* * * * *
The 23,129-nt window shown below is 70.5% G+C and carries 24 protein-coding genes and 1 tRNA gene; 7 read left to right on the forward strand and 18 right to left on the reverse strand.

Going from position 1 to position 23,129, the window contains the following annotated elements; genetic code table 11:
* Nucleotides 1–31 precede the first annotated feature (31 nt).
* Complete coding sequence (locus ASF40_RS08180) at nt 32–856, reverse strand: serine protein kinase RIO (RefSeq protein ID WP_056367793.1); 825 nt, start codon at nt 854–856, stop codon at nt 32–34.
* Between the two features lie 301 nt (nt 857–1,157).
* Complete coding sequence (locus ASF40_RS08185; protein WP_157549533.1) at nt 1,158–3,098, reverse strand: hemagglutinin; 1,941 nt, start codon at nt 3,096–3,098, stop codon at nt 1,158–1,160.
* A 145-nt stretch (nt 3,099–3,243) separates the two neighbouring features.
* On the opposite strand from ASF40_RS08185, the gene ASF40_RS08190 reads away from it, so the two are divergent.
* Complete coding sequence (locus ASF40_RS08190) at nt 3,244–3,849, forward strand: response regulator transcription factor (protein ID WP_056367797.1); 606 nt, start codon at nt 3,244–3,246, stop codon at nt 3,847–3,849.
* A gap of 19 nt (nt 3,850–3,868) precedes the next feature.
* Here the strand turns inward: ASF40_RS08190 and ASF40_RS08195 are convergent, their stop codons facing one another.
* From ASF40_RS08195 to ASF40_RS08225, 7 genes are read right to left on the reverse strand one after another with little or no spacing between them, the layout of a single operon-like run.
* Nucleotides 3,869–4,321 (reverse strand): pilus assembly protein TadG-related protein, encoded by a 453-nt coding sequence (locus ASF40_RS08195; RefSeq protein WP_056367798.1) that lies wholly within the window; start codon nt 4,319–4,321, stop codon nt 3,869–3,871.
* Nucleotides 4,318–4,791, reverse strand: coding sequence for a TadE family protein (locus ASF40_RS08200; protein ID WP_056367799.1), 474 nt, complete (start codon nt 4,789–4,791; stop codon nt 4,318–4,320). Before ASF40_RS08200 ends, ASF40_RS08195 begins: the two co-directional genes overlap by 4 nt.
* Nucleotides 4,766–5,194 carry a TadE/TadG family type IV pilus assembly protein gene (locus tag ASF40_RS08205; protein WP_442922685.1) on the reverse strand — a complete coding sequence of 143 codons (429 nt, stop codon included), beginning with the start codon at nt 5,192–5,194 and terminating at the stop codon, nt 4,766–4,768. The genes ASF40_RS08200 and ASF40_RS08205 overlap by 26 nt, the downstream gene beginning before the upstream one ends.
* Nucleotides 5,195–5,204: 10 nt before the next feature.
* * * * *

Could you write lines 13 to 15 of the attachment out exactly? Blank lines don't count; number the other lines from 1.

* Nucleotides 3,869–4,321 (reverse strand): pilus assembly protein TadG-related protein, encoded by a 453-nt coding sequence (locus ASF40_RS08195; RefSeq protein WP_056367798.1) that lies wholly within the window; start codon nt 4,319–4,321, stop codon nt 3,869–3,871.
* Nucleotides 4,318–4,791, reverse strand: coding sequence for a TadE family protein (locus ASF40_RS08200; protein ID WP_056367799.1), 474 nt, complete (start codon nt 4,789–4,791; stop codon nt 4,318–4,320). Before ASF40_RS08200 ends, ASF40_RS08195 begins: the two co-directional genes overlap by 4 nt.
* Nucleotides 4,766–5,194 carry a TadE/TadG family type IV pilus assembly protein gene (locus tag ASF40_RS08205; protein WP_442922685.1) on the reverse strand — a complete coding sequence of 143 codons (429 nt, stop codon included), beginning with the start codon at nt 5,192–5,194 and terminating at the stop codon, nt 4,766–4,768. The genes ASF40_RS08200 and ASF40_RS08205 overlap by 26 nt, the downstream gene beginning before the upstream one ends.